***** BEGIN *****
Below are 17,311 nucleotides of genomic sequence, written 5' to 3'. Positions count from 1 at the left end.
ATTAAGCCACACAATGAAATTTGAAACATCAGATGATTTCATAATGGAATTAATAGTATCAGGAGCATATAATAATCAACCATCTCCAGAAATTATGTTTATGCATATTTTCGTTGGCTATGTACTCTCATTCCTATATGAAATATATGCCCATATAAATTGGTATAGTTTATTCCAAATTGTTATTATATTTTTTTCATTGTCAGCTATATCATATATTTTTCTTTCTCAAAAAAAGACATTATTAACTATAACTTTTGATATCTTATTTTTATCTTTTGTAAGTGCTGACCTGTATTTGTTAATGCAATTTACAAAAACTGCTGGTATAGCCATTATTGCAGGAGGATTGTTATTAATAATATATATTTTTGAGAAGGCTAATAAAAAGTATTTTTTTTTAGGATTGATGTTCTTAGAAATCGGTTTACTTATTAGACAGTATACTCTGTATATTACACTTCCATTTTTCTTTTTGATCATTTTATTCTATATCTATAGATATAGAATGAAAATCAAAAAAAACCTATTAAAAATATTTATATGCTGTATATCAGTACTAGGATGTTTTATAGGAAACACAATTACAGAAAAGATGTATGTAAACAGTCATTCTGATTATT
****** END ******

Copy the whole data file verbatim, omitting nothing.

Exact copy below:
Below are 17,311 nucleotides of genomic sequence, written 5' to 3'. Positions count from 1 at the left end.
ATTAAGCCACACAATGAAATTTGAAACATCAGATGATTTCATAATGGAATTAATAGTATCAGGAGCATATAATAATCAACCATCTCCAGAAATTATGTTTATGCATATTTTCGTTGGCTATGTACTCTCATTCCTATATGAAATATATGCCCATATAAATTGGTATAGTTTATTCCAAATTGTTATTATATTTTTTTCATTGTCAGCTATATCATATATTTTTCTTTCTCAAAAAAAGACATTATTAACTATAACTTTTGATATCTTATTTTTATCTTTTGTAAGTGCTGACCTGTATTTGTTAATGCAATTTACAAAAACTGCTGGTATAGCCATTATTGCAGGAGGATTGTTATTAATAATATATATTTTTGAGAAGGCTAATAAAAAGTATTTTTTTTTAGGATTGATGTTCTTAGAAATCGGTTTACTTATTAGACAGTATACTCTGTATATTACACTTCCATTTTTCTTTTTGATCATTTTATTCTATATCTATAGATATAGAATGAAAATCAAAAAAAACCTATTAAAAATATTTATATGCTGTATATCAGTACTAGGATGTTTTATAGGAAACACAATTACAGAAAAGATGTATGTAAACAGTCATTCTGATTATT